Estate Planning When Firearms are Involved
The sale and transfer of firearms has become an increasingly convoluted area of law for citizens to navigate. With an intricate web of state and federal laws and regulations, it has become alarmingly easy for law-abiding citizens to stumble into conflict with those laws. This has become an issue with regard to estate planning as well. Many clients wish to leave firearms to adult children or friends, but doing so may require extra planning. Below are some of the common considerations that people should take into account before attempting to leave firearms to loved ones:
Don’t go it alone: In an increasingly “do it yourself” culture, fueled by readily available information (and misinformation) on the internet, it is common for people to attempt to order their affairs by themselves. In a broad sense, many people have been attempting to draft their own estate plans, and there have recently arisen many attorneys and “experts” who are selling so-called “NFA Gun Trusts.” Typically these trusts are offered for a small fee, and purport to circumvent certain federal Alcohol, Tobacco, and Firearm regulations. The issue, however, is that if the trust doesn’t work, the attorney is nowhere to be found, and the client is facing criminal liability. Further, many of these trusts do not take into account Colorado’s unique state laws concerning transfers and magazine limits. Due to the potential for criminal liability, and prosecutorial zeal to take on firearms cases, it is the epitome of “penny wise, pound foolish” to purchase $100 planning and expecting it to be protective of rights. By way of analogy, would you buy a $100 parachute, or try to make your own, before going sky-diving?
Be careful who you transfer to: Generally, under Colorado law, all transfers must be done through a licensed firearms dealer, which includes a background check on the person to receive the firearm. There are exceptions to the law that allow the owner of the firearm to transfer to an immediate family member (which extends to grandparents, nieces, nephews, aunts, uncles and first cousins), and transfers that happen by “operation of law” or through a valid will or testamentary trust, among other exceptions. However, it is also important to remember that only persons over eighteen years old can own rifles and shotguns, and only persons over twenty-one can own handguns. Further, federal law prohibits any person who has been charged with a felony, the misdemeanor of domestic abuse, or even a person that uses recreational or medical marijuana, from owning a firearm, to name just a few of the many disqualifying classifications. Thus, it is very important for a person, and their personal representative, to know who is receiving the firearms, and to comply with the law when dealing with beneficiaries.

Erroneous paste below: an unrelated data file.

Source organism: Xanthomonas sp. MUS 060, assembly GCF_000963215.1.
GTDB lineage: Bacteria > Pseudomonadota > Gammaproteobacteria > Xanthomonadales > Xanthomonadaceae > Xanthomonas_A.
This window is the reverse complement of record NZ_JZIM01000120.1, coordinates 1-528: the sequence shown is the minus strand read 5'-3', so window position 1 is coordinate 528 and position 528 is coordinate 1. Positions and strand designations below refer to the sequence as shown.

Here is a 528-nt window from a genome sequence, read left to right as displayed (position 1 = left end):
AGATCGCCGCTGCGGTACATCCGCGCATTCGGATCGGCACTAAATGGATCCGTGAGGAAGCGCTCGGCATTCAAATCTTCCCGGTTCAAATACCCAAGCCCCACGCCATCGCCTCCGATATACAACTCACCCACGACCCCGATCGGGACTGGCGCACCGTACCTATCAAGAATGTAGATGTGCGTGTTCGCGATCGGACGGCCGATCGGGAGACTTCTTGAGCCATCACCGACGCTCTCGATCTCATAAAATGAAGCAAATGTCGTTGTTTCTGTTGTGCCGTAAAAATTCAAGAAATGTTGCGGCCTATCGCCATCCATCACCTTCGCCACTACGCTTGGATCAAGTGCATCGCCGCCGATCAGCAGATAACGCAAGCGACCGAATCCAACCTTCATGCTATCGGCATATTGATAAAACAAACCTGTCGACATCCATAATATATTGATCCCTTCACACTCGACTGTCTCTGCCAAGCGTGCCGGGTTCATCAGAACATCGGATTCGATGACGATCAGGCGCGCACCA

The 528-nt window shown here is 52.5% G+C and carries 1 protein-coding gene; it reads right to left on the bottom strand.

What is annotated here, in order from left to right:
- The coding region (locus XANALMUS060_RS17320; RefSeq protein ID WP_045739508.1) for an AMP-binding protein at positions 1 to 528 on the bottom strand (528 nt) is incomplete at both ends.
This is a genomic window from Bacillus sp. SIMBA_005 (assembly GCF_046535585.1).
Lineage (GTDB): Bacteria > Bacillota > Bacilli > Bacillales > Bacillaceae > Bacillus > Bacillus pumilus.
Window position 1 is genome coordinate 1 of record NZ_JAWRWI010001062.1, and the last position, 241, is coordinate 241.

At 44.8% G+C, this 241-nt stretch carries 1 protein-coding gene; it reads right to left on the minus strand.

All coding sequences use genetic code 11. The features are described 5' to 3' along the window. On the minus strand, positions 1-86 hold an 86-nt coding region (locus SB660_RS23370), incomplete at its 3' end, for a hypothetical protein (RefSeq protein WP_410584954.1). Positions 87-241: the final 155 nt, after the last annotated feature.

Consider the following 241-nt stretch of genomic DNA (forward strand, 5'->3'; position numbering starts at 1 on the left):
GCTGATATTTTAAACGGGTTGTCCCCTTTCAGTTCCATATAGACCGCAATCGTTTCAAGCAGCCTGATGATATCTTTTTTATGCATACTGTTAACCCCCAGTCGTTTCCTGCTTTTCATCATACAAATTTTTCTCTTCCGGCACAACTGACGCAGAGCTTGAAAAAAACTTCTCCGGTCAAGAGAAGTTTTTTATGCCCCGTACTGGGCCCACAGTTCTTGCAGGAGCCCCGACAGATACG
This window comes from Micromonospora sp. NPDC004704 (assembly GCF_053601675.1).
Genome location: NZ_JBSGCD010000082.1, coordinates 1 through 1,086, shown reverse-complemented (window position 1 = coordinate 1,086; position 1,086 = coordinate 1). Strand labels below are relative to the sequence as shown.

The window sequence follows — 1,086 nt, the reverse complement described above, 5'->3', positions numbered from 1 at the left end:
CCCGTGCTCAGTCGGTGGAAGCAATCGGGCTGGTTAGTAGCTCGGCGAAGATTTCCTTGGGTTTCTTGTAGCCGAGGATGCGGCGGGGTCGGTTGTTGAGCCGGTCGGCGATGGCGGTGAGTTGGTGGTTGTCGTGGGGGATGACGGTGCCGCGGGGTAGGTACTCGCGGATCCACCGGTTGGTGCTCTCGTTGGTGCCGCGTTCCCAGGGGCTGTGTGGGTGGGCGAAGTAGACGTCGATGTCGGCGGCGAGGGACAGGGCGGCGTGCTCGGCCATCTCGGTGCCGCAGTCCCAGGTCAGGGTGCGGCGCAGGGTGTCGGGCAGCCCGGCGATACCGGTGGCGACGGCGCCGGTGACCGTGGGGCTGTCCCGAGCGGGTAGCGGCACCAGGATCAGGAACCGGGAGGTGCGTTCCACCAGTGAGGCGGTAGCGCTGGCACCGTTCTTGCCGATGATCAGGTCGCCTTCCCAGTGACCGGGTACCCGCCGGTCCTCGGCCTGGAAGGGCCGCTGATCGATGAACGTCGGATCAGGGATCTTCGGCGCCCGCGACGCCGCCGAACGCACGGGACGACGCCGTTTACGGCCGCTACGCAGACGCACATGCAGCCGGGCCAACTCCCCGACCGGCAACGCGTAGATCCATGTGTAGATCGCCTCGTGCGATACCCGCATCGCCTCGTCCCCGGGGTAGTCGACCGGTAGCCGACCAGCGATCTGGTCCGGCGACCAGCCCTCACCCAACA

Be careful what you transfer: Under Colorado law, it is illegal to possess, transfer or receive a magazine that is considered “high capacity” (i.e. holding more than fifteen rounds of ammunition). While any such magazines that were owned prior to July 1, 2013 are “grandfathered” and are exempt from the statute when in the possession of the owner, there are issues when trying to leave such property to loved ones. It may be legal to transfer the firearm itself, but not the high capacity magazines, making ownership by a family member of the firearm tricky when reduced capacity magazines are unavailable. However, interestingly, there is not a reliable enforcement or reporting mechanism in place by which the state is able to track ownership or transfers of such magazines. While magazines are required to bear a date stamp, magazines owned prior to July 1, 2013 that have been grandfathered in do not bear such a stamp, nor do magazines purchased in other states. Still, it is far better to tread carefully
In conclusion, when dealing with firearms laws and regulations, misunderstandings abound. It is never a good idea to attempt to read and interpret law without some deeper understanding of how the laws and regulations work. At best, a person can be fined a few hundred dollars, and at worst can spend several years in prison. If a person has any question in their mind as to how to approach the transfer of their firearms, they should consult with an attorney.
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